Apple scab is a common infection caused by the fungus “Venturia inaequalis,” which affects malus (or apple) trees. The disease can, in part, be identified by the development of brown lesions on the leaves and fruit of a specimen, which resemble scabs or warts. The most prevalent symptoms of the infection are fruit and leaf spots.
While apple scab usually does not kill or permanently damage the infected tree, it can have a negative impact on the quantity and quality of a specimen’s fruit yield; in addition, its presence can also weaken the tree over time, providing greater opportunities for more debilitating elements to establish a foothold. Apple scab tends to have the greatest impact during spring and the early part of summer, periods of high humidity and moderate temperature. The disease results from spores produced by fallen leaves from the previous year, so raking up and destroying these leaves can go a long way toward preventing further infection. Routine tree maintenance such as watering trees during periods of drought and fertilizing them every five years will result in healthier trees less prone to infection by apple scab.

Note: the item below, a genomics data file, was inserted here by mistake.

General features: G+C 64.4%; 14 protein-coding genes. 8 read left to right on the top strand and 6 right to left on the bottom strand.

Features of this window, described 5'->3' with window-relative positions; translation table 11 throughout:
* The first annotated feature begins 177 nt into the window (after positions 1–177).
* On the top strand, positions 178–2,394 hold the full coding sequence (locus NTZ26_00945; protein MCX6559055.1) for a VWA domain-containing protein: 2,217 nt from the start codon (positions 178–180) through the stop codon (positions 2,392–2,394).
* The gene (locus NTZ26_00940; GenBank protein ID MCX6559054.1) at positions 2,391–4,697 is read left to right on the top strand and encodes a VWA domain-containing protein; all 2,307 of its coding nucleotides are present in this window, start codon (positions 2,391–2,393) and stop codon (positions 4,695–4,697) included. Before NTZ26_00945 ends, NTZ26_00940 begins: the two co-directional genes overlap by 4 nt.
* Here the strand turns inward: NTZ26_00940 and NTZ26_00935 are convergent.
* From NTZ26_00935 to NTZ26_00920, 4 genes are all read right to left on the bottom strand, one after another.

Applying a fungicide at the same time the first leaves begin to emerge in the spring can also act as a preemptive measure. These treatments should be applied at 7-14 day intervals during the period when the first leaves begin to emerge. As fungicide is a preventative step, it’s futile to attempt to treat apple scab that manifests in the summer.